Samsung lost US$7 billion in its market value earlier this week, as the much-talked about recall of its Galaxy Note 7 finally got confirmed.
The South Korean electronics giant was forced to replace 2.5 million units of the phone sold so far, despite only 24 out of every million units being affected by a battery problem.
This was no joke. After some users found their batteries exploding when charged, Samsung investigated and found that the battery cells were at fault.
It’s a huge blow to a company that had looked bang on for a big hit with the Galaxy Note 7. Consumer interest had been stoked by positive reviews (read ours).
Indeed, 2016 has been a good year for Samsung. Sleek with a curved screen, the Galaxy Note 7 also sports a spruced-up interface and improved stylus to take on whatever Apple is bringing with its upcoming iPhone 7.
Earlier in the year, the Galaxy S7 edge had pushed the market leader further ahead of its rivals, in particular low-cost competitors from China that have been threatening to eat into its share of the market.
Nobody could touch Samsung, as it rebounded from a torrid couple of years before. However, this month’s recall will place it on the back foot, at least for a few weeks, as it gets replacement phones into the hands of its customers.
In Singapore, the details for the recall will be out next week, according to the local representatives. Already, the sales of the phone have been halted.
Will the recall damage Samsung in the coming months? Surely, it will place doubts in users’ minds when they next consider a Samsung phone. For those who already own the Galaxy Note 7, it will be hassle to have to get a new unit.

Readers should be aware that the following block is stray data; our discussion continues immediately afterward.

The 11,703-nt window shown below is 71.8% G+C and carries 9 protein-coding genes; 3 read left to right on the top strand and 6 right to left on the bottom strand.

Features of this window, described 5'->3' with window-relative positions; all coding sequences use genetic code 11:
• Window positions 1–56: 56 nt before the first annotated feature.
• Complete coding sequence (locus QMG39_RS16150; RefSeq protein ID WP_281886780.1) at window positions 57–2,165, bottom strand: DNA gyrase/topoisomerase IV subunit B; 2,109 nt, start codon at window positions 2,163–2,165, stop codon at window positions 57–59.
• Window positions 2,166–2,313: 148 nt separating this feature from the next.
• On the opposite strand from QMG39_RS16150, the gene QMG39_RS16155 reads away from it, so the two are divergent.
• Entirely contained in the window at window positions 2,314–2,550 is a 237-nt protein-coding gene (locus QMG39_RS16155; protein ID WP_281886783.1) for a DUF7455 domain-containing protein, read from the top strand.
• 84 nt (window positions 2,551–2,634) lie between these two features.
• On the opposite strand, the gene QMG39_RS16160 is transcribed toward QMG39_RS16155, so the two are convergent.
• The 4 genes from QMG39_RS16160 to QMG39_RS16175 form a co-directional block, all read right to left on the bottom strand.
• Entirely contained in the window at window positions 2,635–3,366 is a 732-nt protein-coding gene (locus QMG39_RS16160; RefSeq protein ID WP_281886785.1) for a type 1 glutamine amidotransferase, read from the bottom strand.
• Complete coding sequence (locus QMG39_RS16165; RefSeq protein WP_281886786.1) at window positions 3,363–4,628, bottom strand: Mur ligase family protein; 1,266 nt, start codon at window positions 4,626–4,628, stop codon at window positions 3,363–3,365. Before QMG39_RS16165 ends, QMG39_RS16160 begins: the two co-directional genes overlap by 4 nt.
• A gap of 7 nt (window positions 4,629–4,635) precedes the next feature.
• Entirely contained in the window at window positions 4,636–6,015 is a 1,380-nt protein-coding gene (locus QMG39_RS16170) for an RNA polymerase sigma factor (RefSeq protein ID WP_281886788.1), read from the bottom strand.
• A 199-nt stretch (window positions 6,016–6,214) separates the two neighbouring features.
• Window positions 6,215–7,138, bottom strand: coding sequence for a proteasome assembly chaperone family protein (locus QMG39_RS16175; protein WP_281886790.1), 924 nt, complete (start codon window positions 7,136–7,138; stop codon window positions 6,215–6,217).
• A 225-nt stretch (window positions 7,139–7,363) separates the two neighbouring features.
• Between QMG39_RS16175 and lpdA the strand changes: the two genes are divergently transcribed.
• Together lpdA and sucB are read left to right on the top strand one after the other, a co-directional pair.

Still, this is something that the Korean company should be able to turn around from. It may not seem likely now, but the way it has handled the situation tells users it doesn’t take lightly these stories of exploding batteries.
According to the company, it has only received 35 reports of faulty batteries globally. However, its investigations have led to the discovery of a faulty power pack in many of its phones. Its recall is thus timely and necessary.
It is also important in reminding users it is serious about its product safety. An exploding battery can obviously hurt a user, and cause a fire that endangers others nearby as well.
It is a good thing that Samsung hasn’t shifted the blame to users, say, by accusing them of using third-party chargers, and hoping that the rest of the phones don’t have the same issues.
What it will curse its luck over is that the next few weeks of uncertainty will be an opportunity for others to fill the gap. Consumers buying a new phone will have to look for other options, and in this competitive space, there are several.
None of them have all the features on the Galaxy Note 7, for sure. They don’t feature a stylus or a curved screen.
However, a day without the Galaxy Note 7 in the shelves will make more users switch to an alternative. For Samsung, every day is a lost day as this costly recall happens.